Monday, March 1, 2010

One Hearing, One Deaf

I have met many parents who are concerned about having a deaf child with hearing siblings. I have met families with deaf children and their hearing children don't sign much even though their deaf child has limited if any oral skills. I notice the hearing siblings acting uncomfortable when they attend functions at the deaf school. This always makes me sad. My hearing daughter enjoys her close relationship with her Deaf brother. She loves to hang out with her deaf friends. Over the years she has blended in with the children at the deaf school and enjoyed all of the activities she was included in. She also has her own activities in the hearing world. She brings her brother in by interpreting naturally. I know our family is not typical but really who is? The one thing that strikes me is that we are happy to be bilingual, it is a side note in our otherwise exciting lives.

I used to volunteer teaching art, theater and cooking to the elementary kids at the deaf school. In theory she shouldn't have been allowed to join but she had come with me since she was born and it was politely ignored. Later we wanted my son's best friend an coda to join the classes after school but we were told no. I went to the superintendent to plead my case that it was important for our deaf kids to socialize with hearing kids and really valuable for the hearing siblings to have that experience. A new policy went into effect saying that siblings and codas could join if a parent accompanied them.

What really works for us is helping her to be bilingual. We have signed with her since birth so it is natural for her. Also my son's deafness takes very little extra attention. We don't have to focus on him because he is deaf. I do advocate for him with his education and volunteer at his school but I do the same thing for her. For the last couple of months she has had to be patient with his intense rehearsal and performance schedule but before that he had to sit through her ballet class and school fundraisers. None of that was because he is deaf. My son is five years older and popular and she loves the attention she gets because of that. His older friends are very sweet to her. The night she went to his play they pulled her out on stage during a scene and taught her to cha cha during intermission.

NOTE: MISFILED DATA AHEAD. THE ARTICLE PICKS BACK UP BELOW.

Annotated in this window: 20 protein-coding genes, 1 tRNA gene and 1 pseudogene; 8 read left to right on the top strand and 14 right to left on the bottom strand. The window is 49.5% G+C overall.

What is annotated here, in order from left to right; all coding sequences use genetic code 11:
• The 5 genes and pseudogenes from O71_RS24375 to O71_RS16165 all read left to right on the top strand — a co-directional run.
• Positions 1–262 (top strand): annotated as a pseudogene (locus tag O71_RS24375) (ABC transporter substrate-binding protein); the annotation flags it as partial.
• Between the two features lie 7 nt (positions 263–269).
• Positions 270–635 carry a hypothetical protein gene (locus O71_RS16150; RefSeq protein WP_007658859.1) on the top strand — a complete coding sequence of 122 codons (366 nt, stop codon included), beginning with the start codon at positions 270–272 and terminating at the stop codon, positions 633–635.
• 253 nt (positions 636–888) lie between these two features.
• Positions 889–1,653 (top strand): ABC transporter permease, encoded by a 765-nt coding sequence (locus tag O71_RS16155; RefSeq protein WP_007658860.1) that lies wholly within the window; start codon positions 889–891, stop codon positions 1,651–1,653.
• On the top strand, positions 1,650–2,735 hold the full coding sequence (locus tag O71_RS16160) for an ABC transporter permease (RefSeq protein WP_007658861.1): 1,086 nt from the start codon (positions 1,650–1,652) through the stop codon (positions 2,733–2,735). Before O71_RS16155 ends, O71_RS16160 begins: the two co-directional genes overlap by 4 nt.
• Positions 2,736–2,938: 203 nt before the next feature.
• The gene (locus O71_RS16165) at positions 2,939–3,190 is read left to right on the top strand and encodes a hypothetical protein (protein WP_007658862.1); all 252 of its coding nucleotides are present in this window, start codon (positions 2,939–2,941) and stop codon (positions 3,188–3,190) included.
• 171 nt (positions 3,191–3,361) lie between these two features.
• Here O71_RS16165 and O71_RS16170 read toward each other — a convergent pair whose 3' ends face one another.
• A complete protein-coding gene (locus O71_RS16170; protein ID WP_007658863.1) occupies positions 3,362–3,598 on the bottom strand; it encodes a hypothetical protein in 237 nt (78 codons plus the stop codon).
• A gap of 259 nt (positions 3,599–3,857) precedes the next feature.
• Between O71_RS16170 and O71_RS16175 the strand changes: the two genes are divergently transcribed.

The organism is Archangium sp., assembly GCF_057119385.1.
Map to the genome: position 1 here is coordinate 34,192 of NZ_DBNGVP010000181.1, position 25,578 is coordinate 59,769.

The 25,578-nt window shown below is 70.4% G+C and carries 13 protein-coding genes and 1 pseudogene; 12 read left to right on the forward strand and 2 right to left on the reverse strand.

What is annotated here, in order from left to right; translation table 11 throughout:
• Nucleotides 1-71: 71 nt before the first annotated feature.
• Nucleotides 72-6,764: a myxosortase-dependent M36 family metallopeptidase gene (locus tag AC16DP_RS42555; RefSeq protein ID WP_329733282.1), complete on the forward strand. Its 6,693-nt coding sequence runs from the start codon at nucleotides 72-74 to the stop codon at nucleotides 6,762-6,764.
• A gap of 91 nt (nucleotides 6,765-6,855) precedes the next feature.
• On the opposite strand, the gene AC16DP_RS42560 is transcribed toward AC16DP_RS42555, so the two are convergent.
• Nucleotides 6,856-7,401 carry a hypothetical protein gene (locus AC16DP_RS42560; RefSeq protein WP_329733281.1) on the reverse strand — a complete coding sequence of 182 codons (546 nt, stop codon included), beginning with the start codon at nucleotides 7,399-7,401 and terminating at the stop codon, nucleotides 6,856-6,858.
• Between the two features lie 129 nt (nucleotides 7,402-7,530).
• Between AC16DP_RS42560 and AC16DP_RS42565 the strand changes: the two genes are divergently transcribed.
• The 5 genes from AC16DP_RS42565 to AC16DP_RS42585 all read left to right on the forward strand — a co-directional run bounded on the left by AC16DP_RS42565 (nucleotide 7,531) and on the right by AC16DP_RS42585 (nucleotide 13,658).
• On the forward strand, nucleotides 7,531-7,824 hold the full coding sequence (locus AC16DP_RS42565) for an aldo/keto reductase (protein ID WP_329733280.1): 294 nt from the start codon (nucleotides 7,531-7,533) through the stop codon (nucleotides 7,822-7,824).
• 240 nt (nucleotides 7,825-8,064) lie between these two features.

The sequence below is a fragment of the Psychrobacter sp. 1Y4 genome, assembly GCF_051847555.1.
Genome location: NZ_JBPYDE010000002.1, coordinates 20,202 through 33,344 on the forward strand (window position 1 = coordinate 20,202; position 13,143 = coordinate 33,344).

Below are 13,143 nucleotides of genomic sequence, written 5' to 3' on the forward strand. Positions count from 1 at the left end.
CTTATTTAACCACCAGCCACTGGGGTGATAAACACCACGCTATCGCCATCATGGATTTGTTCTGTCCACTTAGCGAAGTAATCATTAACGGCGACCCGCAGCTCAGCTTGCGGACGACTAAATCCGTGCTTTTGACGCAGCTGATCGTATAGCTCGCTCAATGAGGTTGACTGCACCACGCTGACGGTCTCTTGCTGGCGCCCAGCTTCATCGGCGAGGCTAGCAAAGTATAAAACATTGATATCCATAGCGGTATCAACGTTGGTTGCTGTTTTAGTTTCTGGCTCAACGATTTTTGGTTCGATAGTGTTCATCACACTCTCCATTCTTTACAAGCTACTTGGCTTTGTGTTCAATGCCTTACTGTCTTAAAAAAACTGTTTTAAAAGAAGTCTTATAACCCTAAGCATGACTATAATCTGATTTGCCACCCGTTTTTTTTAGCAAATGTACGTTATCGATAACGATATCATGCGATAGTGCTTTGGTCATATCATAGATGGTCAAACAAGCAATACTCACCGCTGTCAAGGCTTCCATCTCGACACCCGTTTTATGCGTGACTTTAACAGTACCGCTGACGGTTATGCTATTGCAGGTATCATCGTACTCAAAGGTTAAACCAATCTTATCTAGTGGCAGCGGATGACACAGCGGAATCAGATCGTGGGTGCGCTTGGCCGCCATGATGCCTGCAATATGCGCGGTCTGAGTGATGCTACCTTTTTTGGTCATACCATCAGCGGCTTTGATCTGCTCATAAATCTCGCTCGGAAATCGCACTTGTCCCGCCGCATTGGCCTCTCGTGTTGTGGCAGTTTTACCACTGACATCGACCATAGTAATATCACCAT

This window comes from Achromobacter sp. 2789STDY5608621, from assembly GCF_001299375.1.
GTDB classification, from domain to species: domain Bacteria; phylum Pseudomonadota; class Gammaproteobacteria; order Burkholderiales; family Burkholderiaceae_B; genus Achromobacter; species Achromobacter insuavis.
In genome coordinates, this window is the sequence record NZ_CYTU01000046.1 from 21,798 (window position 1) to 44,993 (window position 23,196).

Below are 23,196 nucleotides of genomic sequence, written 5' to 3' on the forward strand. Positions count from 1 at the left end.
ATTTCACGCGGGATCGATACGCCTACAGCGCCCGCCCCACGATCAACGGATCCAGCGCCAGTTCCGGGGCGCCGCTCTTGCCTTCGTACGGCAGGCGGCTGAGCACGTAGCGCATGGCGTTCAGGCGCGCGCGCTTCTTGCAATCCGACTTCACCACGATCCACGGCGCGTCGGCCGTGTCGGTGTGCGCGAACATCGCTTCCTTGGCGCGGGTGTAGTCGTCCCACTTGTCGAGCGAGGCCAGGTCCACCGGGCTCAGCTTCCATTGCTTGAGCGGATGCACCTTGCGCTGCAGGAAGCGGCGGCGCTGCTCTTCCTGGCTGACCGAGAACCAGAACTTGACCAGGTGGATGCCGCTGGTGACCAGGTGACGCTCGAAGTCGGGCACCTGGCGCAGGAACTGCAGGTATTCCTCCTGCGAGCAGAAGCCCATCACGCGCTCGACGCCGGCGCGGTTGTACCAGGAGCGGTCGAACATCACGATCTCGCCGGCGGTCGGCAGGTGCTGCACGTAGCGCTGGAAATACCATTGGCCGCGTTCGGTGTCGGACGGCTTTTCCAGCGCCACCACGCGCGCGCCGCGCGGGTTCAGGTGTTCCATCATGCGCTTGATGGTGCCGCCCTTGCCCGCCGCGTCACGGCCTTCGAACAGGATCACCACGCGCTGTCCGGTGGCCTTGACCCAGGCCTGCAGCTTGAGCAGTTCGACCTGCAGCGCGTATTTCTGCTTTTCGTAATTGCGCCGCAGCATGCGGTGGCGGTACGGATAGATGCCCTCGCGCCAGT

They also do argue. It is really funny how this works. They don't shout like hearing kids but very much like deaf kids. I will be in another part of the house and it goes from silence to loud is seconds. She is signing really big and voicing short sounds that are shadows of words. He shouts sharp short screams and I run to intervene. What is interesting is when I do she continues to sign her explanation of his crime with big shouting signs.

Sometimes it is a bit awkward when he has to go to her functions. I often interpret and other times he tells me to relax and don't worry about it. One time we went to a fair at her school and were sitting voice off eating at a table. We were laughing about something and all of the sudden this deaf kid comes over and just stood there staring. My son tells me he knows him from school and he just starting a half day at the deaf school. He recently lost his hearing and was learning ASL. His parents don't sign. He wanted to join us.

I have to go. My darling children are screaming in the next room. I went in to see what the ruckus is about and my son was teasing my daughter. He was pretending to be hurt. She realized she has been duped again and started a pillow fight. Nothing good will come of this. I will now go moderate as they scream and laugh their way into a frenzy. I will have a hard time getting my little girl to sleep tonight.


  1. I love this post! It probably shouldn't, but it makes me smile to imagine your kids having an argument like that.

    About her involvement at his school: We've been looking at the local Deaf school for our son and one of the things that struck me was that the school is only for kids with hearing loss.

    I think it's too bad, because it means siblings can't go to the same school unless they are both deaf. I wonder why these schools aren't set up more as ASL immersion programs with heavy limits on non-deaf enrollment.

  2. Michael smile and laugh out loud! As parents we have to relax and figure it out as we go. The best part is we can laugh at what we see after the fact.

    About sibling involvement, what a mess. My daughter is in a full Spanish program and the school district has no problem with that but no way would we get an ASL program. The deal is the deaf school is a state school. For funding they need an audiogram. So to qualify you need to be deaf. I fought this for several years with no luck. Now our state school may become controled by the district so we can change that. We are working to move towards a bi/bi program and hopefully hearing kids who qualify will be welcomed. Gosh it feels like the world is just not ready for our kids sometimes.

  3. I never considered what it would be like to have a fight with sign language. Sounds like you have a great family - even when the kids aren't getting along.